There has been a great deal of debate about tax expenditures as a form of public subsidy in recent years. In practice, tax expenditures mean tax exemptions, tax deductions, lower tax rates and other similar instruments aimed at supporting specific business categories or taxpayer groups.
Finland’s benchmark tax system (basic taxation structure) was last updated in 2009. Only exception is energy taxation, which was updated separately in 2011, as part of an energy taxation reform. The tax legislation also includes tax expenditures, which deviate from the benchmark tax system. There are currently more than 180 different tax expenditures in Finland, and they are estimated at EUR 28.5 billion in 2019.
There is no universally applicable definition of a tax expenditure
Each country defines the scope of its own benchmark tax system. The definition can be made in many different ways. It requires choices that cannot be explicitly justified in one way or another. There are no clear rules of what should be included in the benchmark tax system.
Theoretical frameworks, the existing tax system or their combination can be used a basis for the definitions. In taxation, the proportion of taxpayers to which a legal provision applies can be used as a criterion of its general applicability. The higher the proportion of taxpayers covered by a tax law, the more likely is the provision part of the benchmark system. In some countries, the age of a legal provision has also been considered as a criterion of a benchmark.
A number of countries consider different tax rates as tax expenditures, while in others, they are part of the benchmark tax system. There are countries where different VAT rates are included in the benchmark tax system, whereas in Finland lower tax rates are always considered as tax expenditures. In Finland, earned income deduction is a tax expenditure, whereas in some other countries it is part of the benchmark tax system. Differences between benchmark tax systems make comparisons between country-specific tax expenditures difficult or even impossible. There are also differences between the definitions made in Finland, depending on the year in which they have been produced.
When we are considering the costs of tax expenditures, we should also take into account what they are all about. Only by doing this, can we correctly interpret the number and scope of tax expenditures. Finnish tax expenditures also include provisions that benefit taxpayers and that are not explicitly intended as subsidies. However, tax laws that only differ from the benchmark tax system because of administrative or taxation-technical reasons, are not considered tax expenditures.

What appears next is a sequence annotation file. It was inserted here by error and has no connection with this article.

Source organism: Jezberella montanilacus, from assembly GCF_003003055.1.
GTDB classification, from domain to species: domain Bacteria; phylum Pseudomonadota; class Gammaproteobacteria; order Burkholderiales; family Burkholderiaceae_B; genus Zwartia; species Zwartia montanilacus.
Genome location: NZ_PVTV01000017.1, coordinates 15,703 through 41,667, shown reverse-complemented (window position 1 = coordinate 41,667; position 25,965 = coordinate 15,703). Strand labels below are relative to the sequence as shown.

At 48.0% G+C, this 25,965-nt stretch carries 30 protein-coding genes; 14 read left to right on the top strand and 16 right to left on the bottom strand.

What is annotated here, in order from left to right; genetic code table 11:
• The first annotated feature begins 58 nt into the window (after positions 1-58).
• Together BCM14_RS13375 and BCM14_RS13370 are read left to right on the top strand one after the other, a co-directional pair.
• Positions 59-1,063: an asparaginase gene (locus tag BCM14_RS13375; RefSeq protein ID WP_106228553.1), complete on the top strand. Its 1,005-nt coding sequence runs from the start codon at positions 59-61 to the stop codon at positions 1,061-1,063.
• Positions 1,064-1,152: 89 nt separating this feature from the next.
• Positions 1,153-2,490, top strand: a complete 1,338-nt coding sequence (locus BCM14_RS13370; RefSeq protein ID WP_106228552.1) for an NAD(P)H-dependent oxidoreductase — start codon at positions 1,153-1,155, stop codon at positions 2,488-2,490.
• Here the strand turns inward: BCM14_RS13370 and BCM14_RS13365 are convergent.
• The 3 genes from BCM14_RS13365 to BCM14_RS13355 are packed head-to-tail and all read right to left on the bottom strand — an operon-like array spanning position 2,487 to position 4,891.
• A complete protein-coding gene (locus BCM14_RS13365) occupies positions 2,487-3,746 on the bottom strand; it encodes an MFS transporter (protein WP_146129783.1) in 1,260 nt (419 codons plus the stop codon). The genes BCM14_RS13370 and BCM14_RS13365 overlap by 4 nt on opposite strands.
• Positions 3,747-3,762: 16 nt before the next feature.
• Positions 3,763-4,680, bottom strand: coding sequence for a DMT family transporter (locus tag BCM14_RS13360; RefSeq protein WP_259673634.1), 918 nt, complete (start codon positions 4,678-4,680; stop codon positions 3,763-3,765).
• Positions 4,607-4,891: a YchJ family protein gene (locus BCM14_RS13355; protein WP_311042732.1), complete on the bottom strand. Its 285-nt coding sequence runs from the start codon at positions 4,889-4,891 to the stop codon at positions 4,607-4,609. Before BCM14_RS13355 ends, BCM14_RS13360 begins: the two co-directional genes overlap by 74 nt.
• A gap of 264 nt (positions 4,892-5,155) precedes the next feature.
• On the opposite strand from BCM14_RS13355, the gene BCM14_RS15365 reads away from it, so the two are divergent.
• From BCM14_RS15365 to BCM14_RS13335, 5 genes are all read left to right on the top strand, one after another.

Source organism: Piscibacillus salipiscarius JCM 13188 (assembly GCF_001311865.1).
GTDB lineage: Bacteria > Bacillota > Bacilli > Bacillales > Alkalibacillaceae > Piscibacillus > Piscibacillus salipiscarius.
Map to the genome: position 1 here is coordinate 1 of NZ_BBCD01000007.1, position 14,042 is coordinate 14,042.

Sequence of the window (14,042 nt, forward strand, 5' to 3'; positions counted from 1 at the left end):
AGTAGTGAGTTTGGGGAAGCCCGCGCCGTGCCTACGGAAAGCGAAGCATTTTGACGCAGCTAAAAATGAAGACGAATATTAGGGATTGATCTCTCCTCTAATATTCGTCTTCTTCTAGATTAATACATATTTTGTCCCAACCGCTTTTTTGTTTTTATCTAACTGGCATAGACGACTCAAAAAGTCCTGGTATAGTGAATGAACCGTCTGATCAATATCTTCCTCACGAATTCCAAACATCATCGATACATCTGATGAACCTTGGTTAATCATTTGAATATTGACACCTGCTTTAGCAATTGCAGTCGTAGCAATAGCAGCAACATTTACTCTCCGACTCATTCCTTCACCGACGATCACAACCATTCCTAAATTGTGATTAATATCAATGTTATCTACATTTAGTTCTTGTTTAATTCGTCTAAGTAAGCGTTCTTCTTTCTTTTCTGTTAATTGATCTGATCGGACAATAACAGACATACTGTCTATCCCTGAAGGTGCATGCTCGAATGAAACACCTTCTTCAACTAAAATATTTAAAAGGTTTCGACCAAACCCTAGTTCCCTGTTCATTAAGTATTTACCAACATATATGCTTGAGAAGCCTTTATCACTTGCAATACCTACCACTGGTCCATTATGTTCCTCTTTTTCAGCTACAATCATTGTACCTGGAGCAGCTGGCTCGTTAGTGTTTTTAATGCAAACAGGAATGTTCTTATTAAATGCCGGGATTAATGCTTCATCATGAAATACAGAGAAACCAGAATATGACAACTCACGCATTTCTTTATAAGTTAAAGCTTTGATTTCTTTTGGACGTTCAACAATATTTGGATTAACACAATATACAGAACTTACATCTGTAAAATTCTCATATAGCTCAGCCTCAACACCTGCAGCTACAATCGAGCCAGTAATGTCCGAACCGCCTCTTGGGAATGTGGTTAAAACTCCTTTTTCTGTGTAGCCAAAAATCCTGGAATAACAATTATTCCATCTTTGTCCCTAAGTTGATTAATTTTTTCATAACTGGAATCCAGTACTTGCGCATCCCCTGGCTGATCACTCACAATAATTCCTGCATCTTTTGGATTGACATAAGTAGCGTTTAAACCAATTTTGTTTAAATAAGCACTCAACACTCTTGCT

Tax exemption of imputed rent is one of most important tax expenditures currently in effect. It is considered a tax expenditure because a dwelling is deemed to generate ‘housing services’ for its owner and these services are comparable with the income from other investments. The income from other investments is taxed and for this reason, the tax exemption of imputed rent is considered a tax expenditure. At the same time, tax-exempt compensations for expenses paid to employees are not considered tax expenditures even though the proportion of the compensation exceeding the actual expenses is considered as tax-exempt income. They are included in the benchmark tax system for reasons of administrative simplicity because in practice it is difficult to estimate the costs actually incurred by each taxpayer.
Updating of the benchmark tax system may change the number of tax expenditures
When defining the benchmark tax system, we must think about the tax system as a whole. When doing that, we have to consider the objectives of taxation in each tax type. We have to analyse what is taxed and why and why are some income categories tax exempt. This also provides an opportunity to review the tax rates contained in the system and find out why they have been introduced.
Updating of the benchmark tax system may also have an impact on the number of tax expenditures even if no changes were made to the legal provisions themselves. For example, when the benchmark tax system was last reviewed in 2009, the number of tax expenditures changed as the definition changed. In other words, even though no new tax expenditures were introduced, their number increased because some of the tax provisions not previously considered as tax expenditures were now interpreted as such. Under the 1998 definition, replacement reserve, credit loss reserve and guarantee reserve were part of the benchmark tax system, whereas they are now considered tax expenditures.
The Finnish tax system should undergo an overall review from time to time. The previous update was carried out almost ten years ago, which means that a new review should perhaps be carried out in the near future. New economic phenomena, such as the platform economy, sharing economy and circulation economy, are also factors in favour of a new review as they may have an impact on the tax base. After the content of the existing tax legislation has been examined, it will be easier and more beneficial to discuss the tax base, the level of tax expenditures narrowing it and the need for tax expenditures as an alternative to direct aid schemes.